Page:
About Me

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Grew up in the San Francisco Bay Area. Richmond, El Cerrito, Berkeley, Oakland. My time now is mostly spent getting better at being a person, refining my time management skills, trying to read normal people books and articles, and learning how to be a force for good.

T1D Life in full effect. 

I will never stop learning, nor will I stop working to make a difference for someone.

Friday, December 8, 2017

"Don't Judge the Police Using 20/20 Hindsight" or: Forget Rational Thought Regarding Public Safety

The title of this post must be read with an understanding of what I'm talking about. In most mostly-white communities, the police are the people we depend on to help us create a sense of public safety. ('Public safety' actually existing and being a thing is its own debate, which I imagine I'll turn to at some point in the near-ish future.) They help find stolen items, solve violent crimes when they can, and generally can be seen and interacted with as officials that represent state-sponsored control. Or more generally, law enforcement officers (LEOs). I have known many LEOs through my friends who chose that career path, through dealing with police personally, through a whole bunch of second hand accounts, through my life as a sociologist and criminologist, and now through the lens of a law school grad. DISCLAIMER: for the most part, I personally believe that most LEOs are good people, and want to be good people, and want to be forces for good. This, I believe, is generally indisputable. That there are 'bad apples' or people who aren't actually good people at their core that also join police forces is also pretty indisputable. But there are problems with simplifying the issue down to the previous three sentences.

First, because those three sentences are generally indisputable, it does us little to no good to have that conversation. They are a given. Like gravity. Or that the earth is a spherical planetoid. Or that #mentoo is stupid, and men don't need to interject and include ourselves in women's fights for equity so that we can be included in the 'victim' column. (Women were standing up for male victims of sexual and interpersonal violence before it was cool.) Y'know, obvious shit.

Second, the 'good people' and 'bad people' issue is wholly unnecessary if we're talking about a systemic problem. Systemic problems are not started by just having 'bad people' around doing their 'bad people' stuff. It's a ridiculous argument to make that any police officer who does something shitty is just a 'bad person' and needn't be taken as a representation of a systemic problem. That's also an old argument that just...doesn't work anymore.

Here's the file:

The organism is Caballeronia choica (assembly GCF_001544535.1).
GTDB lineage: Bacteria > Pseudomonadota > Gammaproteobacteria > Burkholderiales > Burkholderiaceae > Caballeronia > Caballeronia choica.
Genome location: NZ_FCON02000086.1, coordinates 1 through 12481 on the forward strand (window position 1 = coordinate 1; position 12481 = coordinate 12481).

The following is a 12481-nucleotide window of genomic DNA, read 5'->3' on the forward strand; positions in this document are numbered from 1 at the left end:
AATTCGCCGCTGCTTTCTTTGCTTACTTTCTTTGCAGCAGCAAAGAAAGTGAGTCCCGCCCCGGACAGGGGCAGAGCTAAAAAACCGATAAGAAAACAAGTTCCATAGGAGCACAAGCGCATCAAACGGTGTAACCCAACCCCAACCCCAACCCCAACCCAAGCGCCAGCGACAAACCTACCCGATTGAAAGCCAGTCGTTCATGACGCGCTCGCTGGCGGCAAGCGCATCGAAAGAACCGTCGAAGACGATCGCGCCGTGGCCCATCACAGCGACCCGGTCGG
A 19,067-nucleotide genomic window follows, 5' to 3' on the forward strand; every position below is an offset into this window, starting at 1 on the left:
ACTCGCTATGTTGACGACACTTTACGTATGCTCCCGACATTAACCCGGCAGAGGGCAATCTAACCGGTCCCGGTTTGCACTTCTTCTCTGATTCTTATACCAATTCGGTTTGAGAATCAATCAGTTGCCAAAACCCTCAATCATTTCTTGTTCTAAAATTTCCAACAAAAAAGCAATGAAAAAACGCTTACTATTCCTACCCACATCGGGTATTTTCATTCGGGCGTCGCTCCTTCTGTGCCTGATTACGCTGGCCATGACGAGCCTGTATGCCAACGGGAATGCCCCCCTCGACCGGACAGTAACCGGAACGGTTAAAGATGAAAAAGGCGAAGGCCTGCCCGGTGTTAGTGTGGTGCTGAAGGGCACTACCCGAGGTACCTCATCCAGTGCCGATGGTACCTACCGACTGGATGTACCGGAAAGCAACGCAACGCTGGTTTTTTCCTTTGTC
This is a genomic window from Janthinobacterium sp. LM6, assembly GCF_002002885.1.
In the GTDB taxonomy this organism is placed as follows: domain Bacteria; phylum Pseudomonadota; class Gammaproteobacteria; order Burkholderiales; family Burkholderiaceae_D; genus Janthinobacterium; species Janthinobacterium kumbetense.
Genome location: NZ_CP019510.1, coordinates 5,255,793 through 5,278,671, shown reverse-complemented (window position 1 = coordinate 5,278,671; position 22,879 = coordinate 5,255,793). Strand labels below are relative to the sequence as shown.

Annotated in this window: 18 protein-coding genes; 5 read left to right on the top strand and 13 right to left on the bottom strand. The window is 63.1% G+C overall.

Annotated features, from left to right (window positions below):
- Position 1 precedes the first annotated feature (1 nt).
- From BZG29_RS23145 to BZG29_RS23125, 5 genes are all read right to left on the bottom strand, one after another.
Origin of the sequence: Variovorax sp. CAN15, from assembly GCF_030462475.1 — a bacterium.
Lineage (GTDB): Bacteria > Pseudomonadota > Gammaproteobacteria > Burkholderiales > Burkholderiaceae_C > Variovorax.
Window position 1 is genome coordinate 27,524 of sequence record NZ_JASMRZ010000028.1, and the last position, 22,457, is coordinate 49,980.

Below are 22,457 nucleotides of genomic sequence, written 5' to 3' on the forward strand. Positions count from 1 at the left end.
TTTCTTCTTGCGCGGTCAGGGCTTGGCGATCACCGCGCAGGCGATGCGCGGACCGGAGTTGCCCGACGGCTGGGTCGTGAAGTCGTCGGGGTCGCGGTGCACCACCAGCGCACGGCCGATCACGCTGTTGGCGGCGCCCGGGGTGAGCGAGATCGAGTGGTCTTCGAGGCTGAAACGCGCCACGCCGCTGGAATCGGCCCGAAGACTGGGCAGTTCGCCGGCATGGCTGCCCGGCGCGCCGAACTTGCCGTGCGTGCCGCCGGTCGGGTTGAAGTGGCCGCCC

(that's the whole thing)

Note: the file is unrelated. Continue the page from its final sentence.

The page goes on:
Third, if what people were really concerned about (as they addressed the issue of police violence in the US) were 'bad people' becoming and working as police officers, this conversation would be about HR practices and hiring metrics. This conversation is not about that. Humans, please.

The issue of unnecessary, unwarranted, and ultimately unjustifiable violence by LEOs is a systemic discussion. It is one that must start at the beginning (the first 'police' departments grew out of the tyrannically racist slave patrols) and continue through today (police departments as one arm of a criminal justice system that implicitly and explicitly negatively affects our larger society, but much more acutely communities that aren't mostly wypipo). The part of that discussion that no one wants to have is the one where juries of normal people continue to absolve LEOs of such unjustifiable violence. This absolution comes through our Supreme Court holding that the only requirement for the justification of homicide by LEOs is being afraid. On top of that, when juries are counted on to make these distinctions, they are only allowed to place themselves in the defendant officer's shoes within the moment of the violence. No 20/20 hindsight, no reasonable and rational look at whether the violence (often homicide) was reasonable and rational within our societal context. THIS IS A HUGE FU**ING PROBLEM.

First, if we are making the case that LEOs are better people than your average US citizen (as the case has been made during all this police officer hero worship), and we demand that these people receive extensive training about how to do the job well, how can the justification for homicide be, "I was afraid for my life." That is ludicrous. Simply, utterly, ludicrous. I'll even give you that LEOs are generally not better people than the rest of us, but they certainly do get trained to behave better. Even then, being afraid as a highly trained officer of the law cannot be enough to excuse homicide. It just cannot. LEOs ARE PAID TO BE AFRAID AND HANDLE IT BETTER THAN THE REST OF US. Popping off five shots into some guy because you can't handle the stress simply shouldn't cut it anymore. Your job is to deal with the stress the rest of us don't, and shouldn't, need to. The real absolution should only come after this additional jury instruction: